Ravens’ Running Back Ray Rice
Dec 08, 2010 10:37PM
● By Anonymous
Rice may have been drawn to Lewis because Rice lost his father, and another father figure, at an early age.
What’s Up?: It seems like people tagged you as too short for pro football. How did you dispel those concerns?
Ray Rice: The height stuff. You make a few plays and they don’t talk about it anymore. I was told I couldn’t catch the ball coming out of college. I was too small and not fast enough. You make a few big plays and they say you are a player.
WU: How has playing against future Hall of Famer Lewis in practice helped you?
RR: Ray Lewis has been a mentor, a brother to me, and more than anything, a leader. I’m on the offensive side, but if you watch the guy, the way he plays the game, and if you just take a little bit of what he does, and the way he does it, how can you not be successful? I feel if I can make a play on Ray Lewis, I can make a play on any linebacker. It gives me an edge. It’s confidence.
WU: Baltimore is Lewis’ team. Did you seek him out when you joined the Ravens?
RR: He was definitely a guy I sought out. I think it was a bond. I wanted to be part of his life in some kind of way. I feel he has so much wisdom. I feel if I didn’t get to know Ray Lewis while he was playing the game, I would lose out on a lot of things.
WU: What did you think of being named to the Pro Bowl?
RR: The Pro Bowl is great, but who wouldn’t want to play in the other bowl? It’s good to go to the Pro Bowl and be involved in it. It’s a high honor to be respected by the league, your peers and the fans. But the big goal is the Super Bowl.
WU: You came off the bench as a rookie. Were you determined to be a much bigger contributor last season?
RR: It was my big off-season goal. I just didn’t want to be a third-down back. I just wanted to show that I am an every-down back and I can be really good at it for years to come. I learned when you put your mind toward something and set goals, you really can go out there and achieve it.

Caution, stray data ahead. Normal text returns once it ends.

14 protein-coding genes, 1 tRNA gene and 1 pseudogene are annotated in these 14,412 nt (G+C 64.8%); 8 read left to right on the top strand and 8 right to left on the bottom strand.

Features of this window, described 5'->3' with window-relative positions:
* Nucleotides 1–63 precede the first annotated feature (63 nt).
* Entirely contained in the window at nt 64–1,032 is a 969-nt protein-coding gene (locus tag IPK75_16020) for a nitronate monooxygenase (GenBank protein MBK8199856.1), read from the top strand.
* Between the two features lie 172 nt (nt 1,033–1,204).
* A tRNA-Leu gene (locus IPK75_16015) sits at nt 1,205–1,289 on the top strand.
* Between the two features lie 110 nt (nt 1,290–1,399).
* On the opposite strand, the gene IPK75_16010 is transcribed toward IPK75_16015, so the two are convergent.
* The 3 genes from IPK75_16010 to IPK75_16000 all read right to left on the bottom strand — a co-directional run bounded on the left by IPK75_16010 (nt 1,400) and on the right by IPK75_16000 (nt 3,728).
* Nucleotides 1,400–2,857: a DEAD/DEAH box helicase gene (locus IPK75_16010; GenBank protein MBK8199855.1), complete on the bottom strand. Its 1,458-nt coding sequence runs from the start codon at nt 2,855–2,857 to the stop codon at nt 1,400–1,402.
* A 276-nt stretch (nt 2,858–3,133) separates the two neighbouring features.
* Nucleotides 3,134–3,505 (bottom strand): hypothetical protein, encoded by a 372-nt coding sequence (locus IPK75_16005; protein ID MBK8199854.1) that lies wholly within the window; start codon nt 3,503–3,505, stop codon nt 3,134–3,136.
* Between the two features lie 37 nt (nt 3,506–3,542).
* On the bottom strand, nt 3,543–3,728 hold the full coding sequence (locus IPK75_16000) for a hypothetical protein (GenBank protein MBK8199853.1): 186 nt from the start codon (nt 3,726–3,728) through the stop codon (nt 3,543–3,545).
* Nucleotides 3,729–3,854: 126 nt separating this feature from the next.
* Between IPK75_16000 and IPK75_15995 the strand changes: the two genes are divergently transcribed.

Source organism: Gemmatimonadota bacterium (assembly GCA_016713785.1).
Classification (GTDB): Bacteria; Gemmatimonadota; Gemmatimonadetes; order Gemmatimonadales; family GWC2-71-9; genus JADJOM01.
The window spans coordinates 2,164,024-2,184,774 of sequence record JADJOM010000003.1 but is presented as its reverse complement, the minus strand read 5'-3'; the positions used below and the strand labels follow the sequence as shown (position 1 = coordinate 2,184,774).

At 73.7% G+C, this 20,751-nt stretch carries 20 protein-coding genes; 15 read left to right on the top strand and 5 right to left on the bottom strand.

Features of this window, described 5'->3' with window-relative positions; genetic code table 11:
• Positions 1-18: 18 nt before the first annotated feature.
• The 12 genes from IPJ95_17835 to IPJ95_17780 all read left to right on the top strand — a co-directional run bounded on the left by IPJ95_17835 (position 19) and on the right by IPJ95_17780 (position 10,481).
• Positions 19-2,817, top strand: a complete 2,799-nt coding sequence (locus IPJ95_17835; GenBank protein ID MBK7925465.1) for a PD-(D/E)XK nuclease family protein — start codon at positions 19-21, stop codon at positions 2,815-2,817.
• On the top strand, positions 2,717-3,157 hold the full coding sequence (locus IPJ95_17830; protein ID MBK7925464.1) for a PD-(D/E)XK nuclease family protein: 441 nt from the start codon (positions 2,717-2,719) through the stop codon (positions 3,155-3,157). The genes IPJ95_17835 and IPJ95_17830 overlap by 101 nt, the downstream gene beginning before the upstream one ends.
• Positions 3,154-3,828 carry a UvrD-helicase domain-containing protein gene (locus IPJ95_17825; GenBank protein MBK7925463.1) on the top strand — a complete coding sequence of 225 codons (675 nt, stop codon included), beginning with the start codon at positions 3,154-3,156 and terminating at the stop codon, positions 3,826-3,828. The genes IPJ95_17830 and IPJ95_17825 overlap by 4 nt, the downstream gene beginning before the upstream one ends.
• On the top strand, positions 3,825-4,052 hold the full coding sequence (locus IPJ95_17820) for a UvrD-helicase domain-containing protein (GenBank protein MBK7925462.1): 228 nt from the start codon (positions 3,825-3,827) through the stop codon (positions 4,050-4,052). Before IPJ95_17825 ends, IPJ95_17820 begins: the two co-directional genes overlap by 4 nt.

WU: How do you relax after a game? What’s your routine?
RR: If my family is in town, I usually just go to eat. I reflect on whether we won or lost. I try to find ways to relax so I can look forward to the next game. I definitely listen to music. It relaxes me. I watch a movie. You do the little things to relax after a game.
WU: Do you enjoy going out into the community and talking to kids?
RR: I visit a lot of schools during the season and when I am home in New York. I share my story. Not everybody is fortunate enough to make it to the NFL. I help kids prepare for life. Whether its football, being a doctor or a lawyer. I believe in chasing your dream. Right now, I am living my dream. Football is my outreach. If I didn’t take care of school and other things, my dream would have been a nightmare.
WU: What do you do for fun when you are not playing football?
RR: I play a lot of video games. I like to go to the movies. I like to hang out with my boys and my family. I definitely like to explore the city of Baltimore and get to know the people of Baltimore, the people who support you. I have a chance to go to a lot of different events. I like the Inner Harbor and the aquarium.
WU: What do you see yourself doing after football?
RR: I want to be a high school coach. You can watch boys grow into men. It’s a longer relationship than college. I am close with all my coaches, but the coach I am closest to is my high school coach. That relationship you have is one in a million.
WU: What causes do you believe in?
RR: I definitely do a lot of work with kids, troubled kids, and cancer patients. I am actually in the process of getting a foundation going. I am leaning more toward cancer research with young adults and adults. I have an aunt with cancer and my family has a past with cancer. It’s one of those things where you want to find out more about it and how you can help.
WU: Your father, Conrad Reed, died when you were one year old. Your cousin Myshaun Rice-Nichols died when you were eight. How did you cope?
RR: I give my mom credit because not only did she raise me, but she had to be a mother and father at the same time. It’s one of those things where I know moms could only do so much. So I had to build my life around father-type figures. But I give her a lot of credit. There are four of us and one of her. Being the oldest, I had to be the one that set the example. I lost my father and cousin when I was young. It was a lot for mom.